My Lords, the noble Lord makes a timely point but I think that the general industry view is that it is too soon to know whether higher fuel prices will encourage people to switch from road to rail. There is no real evidence so far. Road and rail journeys are not perfect substitutes and, in view of how commuter traffic works, individuals discouraged from driving their cars may not necessarily make the equivalent journey shift to rail. I recognise in part the statistics to which the noble Lord refers, but the latest quarterly edition of National Rail Trends reported a 4.4 per cent increase in passenger kilometres and a 4.8 per cent increase in passenger journeys this quarter compared with 2006-07.

My Lords, passenger rail usage is clearly linked to price. On regulated services the price of tickets will rise automatically with inflation, but incomes will not. Is this desirable or undesirable?

My Lords, fare elasticity clearly has a bearing on these things, but we have had a policy of ensuring that regulated fares increase over time by RPI plus 1 per cent. Some 50 per cent of fares on the networks are regulated and some 80 per cent are either regulated or discounted. That may account for the fact that in the past 10 years we have had a 40 per cent increase in the number of passengers travelling on the network and we project a further 30 per cent growth in the next 10 years. I would argue that that is a success story.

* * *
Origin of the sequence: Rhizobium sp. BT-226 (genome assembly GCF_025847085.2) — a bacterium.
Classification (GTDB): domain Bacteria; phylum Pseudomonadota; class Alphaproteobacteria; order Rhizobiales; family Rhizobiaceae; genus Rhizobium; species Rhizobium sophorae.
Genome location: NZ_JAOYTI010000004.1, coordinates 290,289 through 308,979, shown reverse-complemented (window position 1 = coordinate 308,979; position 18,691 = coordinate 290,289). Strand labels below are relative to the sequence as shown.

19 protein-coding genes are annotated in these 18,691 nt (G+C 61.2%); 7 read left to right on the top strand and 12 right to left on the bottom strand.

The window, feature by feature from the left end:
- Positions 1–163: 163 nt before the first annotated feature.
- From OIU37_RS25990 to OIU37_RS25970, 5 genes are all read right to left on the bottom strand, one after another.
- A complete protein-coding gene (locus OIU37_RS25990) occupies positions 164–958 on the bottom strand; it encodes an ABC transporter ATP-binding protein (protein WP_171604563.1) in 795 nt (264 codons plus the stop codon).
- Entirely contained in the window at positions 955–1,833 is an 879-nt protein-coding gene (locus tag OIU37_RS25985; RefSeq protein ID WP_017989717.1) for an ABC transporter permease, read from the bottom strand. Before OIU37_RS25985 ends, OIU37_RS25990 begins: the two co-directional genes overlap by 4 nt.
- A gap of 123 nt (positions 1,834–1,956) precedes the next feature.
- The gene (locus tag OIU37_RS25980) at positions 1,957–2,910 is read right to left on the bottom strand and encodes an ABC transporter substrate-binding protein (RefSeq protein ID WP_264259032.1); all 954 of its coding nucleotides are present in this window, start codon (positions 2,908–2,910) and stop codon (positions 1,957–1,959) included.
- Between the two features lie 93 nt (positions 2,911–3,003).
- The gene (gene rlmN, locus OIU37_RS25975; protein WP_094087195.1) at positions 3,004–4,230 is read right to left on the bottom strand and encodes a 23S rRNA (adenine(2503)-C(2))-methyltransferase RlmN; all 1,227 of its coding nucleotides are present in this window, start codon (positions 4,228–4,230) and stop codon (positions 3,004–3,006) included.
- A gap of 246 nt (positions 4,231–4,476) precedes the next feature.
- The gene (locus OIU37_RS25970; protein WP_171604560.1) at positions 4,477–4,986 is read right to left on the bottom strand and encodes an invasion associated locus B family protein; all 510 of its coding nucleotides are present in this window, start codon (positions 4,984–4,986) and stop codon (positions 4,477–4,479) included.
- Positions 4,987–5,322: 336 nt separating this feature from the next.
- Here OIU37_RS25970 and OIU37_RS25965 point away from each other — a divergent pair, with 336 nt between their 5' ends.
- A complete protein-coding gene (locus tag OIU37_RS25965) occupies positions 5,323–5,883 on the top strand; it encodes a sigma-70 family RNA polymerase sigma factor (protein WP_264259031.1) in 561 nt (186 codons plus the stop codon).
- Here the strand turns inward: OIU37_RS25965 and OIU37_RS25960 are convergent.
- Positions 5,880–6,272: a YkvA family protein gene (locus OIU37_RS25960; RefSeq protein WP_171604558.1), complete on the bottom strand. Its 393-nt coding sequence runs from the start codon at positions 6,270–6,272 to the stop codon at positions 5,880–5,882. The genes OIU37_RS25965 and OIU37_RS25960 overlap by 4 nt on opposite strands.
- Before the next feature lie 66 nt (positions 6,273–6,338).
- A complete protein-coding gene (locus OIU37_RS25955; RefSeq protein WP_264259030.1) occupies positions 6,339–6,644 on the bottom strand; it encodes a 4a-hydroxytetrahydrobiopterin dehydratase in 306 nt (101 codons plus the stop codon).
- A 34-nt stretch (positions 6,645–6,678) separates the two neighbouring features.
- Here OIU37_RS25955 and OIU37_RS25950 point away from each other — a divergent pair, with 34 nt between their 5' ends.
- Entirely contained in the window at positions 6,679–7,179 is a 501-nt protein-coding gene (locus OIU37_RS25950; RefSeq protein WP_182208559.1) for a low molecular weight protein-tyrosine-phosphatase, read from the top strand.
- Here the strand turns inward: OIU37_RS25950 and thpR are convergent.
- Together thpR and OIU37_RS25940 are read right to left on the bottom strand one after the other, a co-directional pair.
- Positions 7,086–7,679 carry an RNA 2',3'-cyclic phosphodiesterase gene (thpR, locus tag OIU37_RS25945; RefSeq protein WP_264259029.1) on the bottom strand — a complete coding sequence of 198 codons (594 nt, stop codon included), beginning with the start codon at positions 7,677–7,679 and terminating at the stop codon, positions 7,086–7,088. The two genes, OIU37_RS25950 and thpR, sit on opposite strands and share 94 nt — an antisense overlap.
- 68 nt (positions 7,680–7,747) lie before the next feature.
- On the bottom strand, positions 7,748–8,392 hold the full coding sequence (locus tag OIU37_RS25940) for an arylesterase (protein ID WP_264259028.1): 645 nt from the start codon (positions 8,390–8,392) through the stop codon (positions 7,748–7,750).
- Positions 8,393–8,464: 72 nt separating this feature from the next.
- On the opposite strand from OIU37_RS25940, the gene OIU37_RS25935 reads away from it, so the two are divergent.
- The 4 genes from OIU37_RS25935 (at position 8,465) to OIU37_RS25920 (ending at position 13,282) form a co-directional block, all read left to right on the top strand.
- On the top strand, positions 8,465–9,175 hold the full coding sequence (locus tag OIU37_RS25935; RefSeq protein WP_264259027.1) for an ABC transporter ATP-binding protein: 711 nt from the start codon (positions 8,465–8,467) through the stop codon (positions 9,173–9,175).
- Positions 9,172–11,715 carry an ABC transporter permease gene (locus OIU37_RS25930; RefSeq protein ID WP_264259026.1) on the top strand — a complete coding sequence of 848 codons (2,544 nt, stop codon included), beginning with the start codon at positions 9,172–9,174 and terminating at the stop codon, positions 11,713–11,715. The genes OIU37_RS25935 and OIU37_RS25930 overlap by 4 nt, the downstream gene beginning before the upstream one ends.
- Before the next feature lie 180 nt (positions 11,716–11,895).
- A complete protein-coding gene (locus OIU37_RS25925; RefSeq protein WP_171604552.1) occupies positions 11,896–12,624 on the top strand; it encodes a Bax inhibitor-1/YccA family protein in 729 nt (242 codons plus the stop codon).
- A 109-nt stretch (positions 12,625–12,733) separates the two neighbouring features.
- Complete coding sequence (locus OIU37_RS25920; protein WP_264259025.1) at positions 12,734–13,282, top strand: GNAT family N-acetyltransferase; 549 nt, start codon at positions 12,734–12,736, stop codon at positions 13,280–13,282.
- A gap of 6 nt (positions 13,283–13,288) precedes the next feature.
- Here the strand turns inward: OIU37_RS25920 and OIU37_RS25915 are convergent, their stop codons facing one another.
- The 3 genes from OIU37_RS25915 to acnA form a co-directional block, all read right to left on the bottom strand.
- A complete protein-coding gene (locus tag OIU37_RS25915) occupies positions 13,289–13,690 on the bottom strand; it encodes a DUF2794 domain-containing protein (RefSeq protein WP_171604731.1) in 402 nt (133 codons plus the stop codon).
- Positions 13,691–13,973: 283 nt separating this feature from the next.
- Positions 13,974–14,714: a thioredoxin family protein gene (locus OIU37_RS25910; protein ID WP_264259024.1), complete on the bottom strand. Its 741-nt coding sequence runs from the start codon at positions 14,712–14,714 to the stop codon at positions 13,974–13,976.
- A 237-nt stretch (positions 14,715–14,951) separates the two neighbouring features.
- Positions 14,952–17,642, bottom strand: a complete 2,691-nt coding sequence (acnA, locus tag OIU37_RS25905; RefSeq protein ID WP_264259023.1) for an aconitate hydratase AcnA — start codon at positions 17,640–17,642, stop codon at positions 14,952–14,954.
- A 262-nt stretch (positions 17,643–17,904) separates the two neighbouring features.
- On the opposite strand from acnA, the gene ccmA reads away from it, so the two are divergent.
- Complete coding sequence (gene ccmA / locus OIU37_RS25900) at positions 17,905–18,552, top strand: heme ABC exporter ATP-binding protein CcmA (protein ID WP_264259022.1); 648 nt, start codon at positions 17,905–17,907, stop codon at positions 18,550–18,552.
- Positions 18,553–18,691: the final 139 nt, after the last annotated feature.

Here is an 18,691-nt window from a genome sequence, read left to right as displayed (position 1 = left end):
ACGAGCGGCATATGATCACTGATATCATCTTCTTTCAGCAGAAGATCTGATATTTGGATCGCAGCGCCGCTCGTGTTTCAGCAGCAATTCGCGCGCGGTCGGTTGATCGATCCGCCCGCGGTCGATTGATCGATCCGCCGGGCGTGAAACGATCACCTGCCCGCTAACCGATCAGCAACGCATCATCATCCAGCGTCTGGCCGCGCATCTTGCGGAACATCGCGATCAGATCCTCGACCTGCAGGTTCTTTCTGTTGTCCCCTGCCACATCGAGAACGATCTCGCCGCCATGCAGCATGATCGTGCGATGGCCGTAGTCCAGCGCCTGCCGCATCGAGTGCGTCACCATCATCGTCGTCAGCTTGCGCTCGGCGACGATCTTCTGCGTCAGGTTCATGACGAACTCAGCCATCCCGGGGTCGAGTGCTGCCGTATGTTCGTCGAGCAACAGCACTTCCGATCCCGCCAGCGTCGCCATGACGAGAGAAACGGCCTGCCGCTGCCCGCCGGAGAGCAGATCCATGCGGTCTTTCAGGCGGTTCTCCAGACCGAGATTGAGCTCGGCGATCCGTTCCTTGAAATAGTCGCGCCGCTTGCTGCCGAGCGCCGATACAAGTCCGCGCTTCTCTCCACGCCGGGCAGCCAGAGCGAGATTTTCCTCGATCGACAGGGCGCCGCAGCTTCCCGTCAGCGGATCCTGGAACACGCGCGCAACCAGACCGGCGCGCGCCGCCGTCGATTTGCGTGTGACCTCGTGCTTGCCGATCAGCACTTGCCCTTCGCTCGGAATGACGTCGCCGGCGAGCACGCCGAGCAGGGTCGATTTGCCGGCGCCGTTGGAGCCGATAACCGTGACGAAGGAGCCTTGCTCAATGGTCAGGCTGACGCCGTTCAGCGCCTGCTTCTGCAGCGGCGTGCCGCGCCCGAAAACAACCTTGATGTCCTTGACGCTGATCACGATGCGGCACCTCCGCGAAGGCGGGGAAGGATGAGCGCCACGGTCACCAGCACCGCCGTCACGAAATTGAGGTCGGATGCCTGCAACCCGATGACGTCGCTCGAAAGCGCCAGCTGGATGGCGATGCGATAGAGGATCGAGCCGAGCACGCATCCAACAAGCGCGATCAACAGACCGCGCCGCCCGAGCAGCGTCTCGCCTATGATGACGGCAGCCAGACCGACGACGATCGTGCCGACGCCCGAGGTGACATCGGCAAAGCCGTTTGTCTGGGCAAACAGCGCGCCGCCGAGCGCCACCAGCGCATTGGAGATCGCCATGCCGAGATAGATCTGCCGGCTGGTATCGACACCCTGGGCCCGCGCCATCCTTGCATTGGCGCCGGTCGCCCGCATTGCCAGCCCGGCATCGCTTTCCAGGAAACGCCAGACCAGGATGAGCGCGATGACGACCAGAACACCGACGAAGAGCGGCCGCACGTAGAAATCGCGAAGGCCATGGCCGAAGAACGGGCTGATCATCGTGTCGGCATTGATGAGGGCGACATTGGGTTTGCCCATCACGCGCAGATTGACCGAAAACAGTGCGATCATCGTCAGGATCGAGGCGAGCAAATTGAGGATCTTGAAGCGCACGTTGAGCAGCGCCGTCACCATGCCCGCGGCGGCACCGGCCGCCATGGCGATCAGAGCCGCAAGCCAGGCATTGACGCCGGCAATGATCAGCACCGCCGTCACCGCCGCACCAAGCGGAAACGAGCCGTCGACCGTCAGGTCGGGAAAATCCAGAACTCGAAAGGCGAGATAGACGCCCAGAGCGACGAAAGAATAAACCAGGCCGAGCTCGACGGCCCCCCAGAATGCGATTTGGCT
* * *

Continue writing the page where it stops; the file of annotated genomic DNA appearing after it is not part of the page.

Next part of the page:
My Lords, given the very encouraging figures that my noble friend is giving for future demand for rail travel, will the Government give every support to Network Rail in its plans to build new high-speed lines to the north and also its proposals for electrification of more of the network?

My Lords, the noble Lord is obviously referring to recent comments by the Secretary of State about high speed. We are working with Network Rail to examine options for further growth in the longer term. That might include the new high-speed lines to which the noble Lord referred and also the capacity for increased electrification.

My Lords, on these Benches we are deeply concerned that the change in circumstances affects the forecasting. For instance, the new railway station at Alloa in Scotland was forecast to have 12,000 passengers a month but the figure in the first month was actually 35,000. The forecast seemed to be totally awry. What are the Government going to do about this?